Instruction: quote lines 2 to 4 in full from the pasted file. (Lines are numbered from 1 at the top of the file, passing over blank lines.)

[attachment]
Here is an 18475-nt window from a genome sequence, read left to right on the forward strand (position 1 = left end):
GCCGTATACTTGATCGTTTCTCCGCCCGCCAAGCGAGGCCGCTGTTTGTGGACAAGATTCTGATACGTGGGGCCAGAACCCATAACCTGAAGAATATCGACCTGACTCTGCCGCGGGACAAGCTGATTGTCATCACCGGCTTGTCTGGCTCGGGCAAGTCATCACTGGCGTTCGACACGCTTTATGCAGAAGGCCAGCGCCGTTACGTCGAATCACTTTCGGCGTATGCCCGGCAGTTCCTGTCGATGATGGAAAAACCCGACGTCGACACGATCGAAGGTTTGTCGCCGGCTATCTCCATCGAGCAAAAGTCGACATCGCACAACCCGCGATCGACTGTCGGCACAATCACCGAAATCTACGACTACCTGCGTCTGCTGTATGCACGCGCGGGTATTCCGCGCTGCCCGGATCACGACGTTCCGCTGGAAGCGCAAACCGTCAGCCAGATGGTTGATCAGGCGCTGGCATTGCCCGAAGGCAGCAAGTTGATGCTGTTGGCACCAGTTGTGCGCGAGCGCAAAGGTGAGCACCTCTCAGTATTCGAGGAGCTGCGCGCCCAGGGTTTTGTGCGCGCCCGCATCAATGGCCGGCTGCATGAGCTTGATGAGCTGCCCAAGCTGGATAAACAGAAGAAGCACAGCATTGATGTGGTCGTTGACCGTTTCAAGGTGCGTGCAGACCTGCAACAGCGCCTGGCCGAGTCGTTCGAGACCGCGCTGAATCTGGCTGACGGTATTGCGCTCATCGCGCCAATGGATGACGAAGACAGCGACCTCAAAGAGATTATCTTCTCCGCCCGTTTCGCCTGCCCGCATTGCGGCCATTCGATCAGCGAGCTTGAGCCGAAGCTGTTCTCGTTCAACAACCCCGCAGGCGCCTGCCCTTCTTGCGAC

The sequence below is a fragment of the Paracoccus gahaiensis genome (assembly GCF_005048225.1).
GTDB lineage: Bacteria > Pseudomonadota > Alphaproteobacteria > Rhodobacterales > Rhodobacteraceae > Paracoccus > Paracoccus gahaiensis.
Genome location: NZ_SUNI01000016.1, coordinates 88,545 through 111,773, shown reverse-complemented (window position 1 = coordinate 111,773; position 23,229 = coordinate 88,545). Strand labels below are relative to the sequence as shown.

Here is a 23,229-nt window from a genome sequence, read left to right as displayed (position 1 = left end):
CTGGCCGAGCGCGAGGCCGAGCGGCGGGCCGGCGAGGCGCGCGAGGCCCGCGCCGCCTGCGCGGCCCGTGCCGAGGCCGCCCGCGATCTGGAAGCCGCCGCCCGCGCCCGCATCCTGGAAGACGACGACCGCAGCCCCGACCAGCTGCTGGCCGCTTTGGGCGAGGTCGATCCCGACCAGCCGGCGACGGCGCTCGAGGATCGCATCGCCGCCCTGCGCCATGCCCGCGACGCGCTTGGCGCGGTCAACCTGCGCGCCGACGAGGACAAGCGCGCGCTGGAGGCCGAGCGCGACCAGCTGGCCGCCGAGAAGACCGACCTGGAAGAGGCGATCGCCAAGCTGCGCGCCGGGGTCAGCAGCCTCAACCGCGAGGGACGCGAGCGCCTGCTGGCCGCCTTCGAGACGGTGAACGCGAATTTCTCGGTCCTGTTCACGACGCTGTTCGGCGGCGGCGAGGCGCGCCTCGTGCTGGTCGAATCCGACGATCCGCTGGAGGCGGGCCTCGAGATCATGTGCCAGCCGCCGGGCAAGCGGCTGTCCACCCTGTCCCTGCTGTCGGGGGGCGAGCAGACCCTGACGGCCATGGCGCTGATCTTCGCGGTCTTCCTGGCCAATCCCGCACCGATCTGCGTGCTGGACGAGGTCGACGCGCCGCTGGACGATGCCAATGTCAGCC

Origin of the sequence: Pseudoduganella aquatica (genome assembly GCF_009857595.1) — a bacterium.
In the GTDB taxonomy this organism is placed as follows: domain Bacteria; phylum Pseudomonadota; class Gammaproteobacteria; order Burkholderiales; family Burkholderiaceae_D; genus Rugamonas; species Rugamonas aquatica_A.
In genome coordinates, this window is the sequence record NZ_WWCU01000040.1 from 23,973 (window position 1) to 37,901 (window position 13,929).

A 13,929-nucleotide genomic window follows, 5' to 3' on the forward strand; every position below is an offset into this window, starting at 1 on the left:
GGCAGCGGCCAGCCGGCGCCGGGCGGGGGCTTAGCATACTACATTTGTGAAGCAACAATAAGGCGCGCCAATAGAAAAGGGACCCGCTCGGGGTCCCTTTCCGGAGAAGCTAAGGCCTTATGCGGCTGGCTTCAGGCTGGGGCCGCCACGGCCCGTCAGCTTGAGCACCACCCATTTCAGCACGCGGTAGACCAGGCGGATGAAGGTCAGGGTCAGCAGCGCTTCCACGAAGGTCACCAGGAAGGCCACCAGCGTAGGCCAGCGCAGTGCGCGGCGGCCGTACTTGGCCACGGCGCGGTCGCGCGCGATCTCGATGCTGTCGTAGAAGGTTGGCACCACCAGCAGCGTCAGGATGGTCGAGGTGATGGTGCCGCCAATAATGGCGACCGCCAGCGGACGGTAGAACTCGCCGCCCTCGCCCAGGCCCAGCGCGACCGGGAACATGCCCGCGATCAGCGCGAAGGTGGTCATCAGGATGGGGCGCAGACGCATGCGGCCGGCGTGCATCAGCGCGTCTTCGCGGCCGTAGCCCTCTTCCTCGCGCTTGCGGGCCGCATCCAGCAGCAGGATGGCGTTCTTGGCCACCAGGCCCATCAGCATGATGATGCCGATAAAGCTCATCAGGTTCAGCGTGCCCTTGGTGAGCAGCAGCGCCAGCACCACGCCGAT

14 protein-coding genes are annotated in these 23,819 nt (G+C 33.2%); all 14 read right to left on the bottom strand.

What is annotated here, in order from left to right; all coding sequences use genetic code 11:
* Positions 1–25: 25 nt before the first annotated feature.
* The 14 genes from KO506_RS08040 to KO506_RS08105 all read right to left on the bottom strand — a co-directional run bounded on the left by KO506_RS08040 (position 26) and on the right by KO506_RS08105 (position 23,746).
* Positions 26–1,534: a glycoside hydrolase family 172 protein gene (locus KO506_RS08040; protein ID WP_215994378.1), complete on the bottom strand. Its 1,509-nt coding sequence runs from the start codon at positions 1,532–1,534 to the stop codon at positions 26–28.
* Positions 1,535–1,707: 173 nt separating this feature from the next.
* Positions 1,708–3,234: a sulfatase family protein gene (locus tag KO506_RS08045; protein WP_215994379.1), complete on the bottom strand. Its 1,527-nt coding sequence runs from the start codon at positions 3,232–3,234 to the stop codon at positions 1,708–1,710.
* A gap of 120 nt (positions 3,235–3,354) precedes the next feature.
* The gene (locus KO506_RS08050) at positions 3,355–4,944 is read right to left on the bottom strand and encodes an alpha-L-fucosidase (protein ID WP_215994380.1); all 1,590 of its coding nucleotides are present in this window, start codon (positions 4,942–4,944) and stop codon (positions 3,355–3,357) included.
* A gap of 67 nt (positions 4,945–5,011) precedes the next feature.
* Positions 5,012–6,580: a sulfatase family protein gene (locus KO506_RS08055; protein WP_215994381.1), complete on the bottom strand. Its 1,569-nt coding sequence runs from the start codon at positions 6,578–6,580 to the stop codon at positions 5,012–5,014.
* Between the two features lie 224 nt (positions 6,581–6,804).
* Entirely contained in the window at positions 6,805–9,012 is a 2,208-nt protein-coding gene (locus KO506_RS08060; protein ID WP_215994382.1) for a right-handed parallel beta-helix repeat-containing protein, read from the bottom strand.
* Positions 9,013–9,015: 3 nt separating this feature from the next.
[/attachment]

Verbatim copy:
GCCGTATACTTGATCGTTTCTCCGCCCGCCAAGCGAGGCCGCTGTTTGTGGACAAGATTCTGATACGTGGGGCCAGAACCCATAACCTGAAGAATATCGACCTGACTCTGCCGCGGGACAAGCTGATTGTCATCACCGGCTTGTCTGGCTCGGGCAAGTCATCACTGGCGTTCGACACGCTTTATGCAGAAGGCCAGCGCCGTTACGTCGAATCACTTTCGGCGTATGCCCGGCAGTTCCTGTCGATGATGGAAAAACCCGACGTCGACACGATCGAAGGTTTGTCGCCGGCTATCTCCATCGAGCAAAAGTCGACATCGCACAACCCGCGATCGACTGTCGGCACAATCACCGAAATCTACGACTACCTGCGTCTGCTGTATGCACGCGCGGGTATTCCGCGCTGCCCGGATCACGACGTTCCGCTGGAAGCGCAAACCGTCAGCCAGATGGTTGATCAGGCGCTGGCATTGCCCGAAGGCAGCAAGTTGATGCTGTTGGCACCAGTTGTGCGCGAGCGCAAAGGTGAGCACCTCTCAGTATTCGAGGAGCTGCGCGCCCAGGGTTTTGTGCGCGCCCGCATCAATGGCCGGCTGCATGAGCTTGATGAGCTGCCCAAGCTGGATAAACAGAAGAAGCACAGCATTGATGTGGTCGTTGACCGTTTCAAGGTGCGTGCAGACCTGCAACAGCGCCTGGCCGAGTCGTTCGAGACCGCGCTGAATCTGGCTGACGGTATTGCGCTCATCGCGCCAATGGATGACGAAGACAGCGACCTCAAAGAGATTATCTTCTCCGCCCGTTTCGCCTGCCCGCATTGCGGCCATTCGATCAGCGAGCTTGAGCCGAAGCTGTTCTCGTTCAACAACCCCGCAGGCGCCTGCCCTTCTTGCGAC

The sequence below is a fragment of the Paracoccus gahaiensis genome (assembly GCF_005048225.1).
GTDB lineage: Bacteria > Pseudomonadota > Alphaproteobacteria > Rhodobacterales > Rhodobacteraceae > Paracoccus > Paracoccus gahaiensis.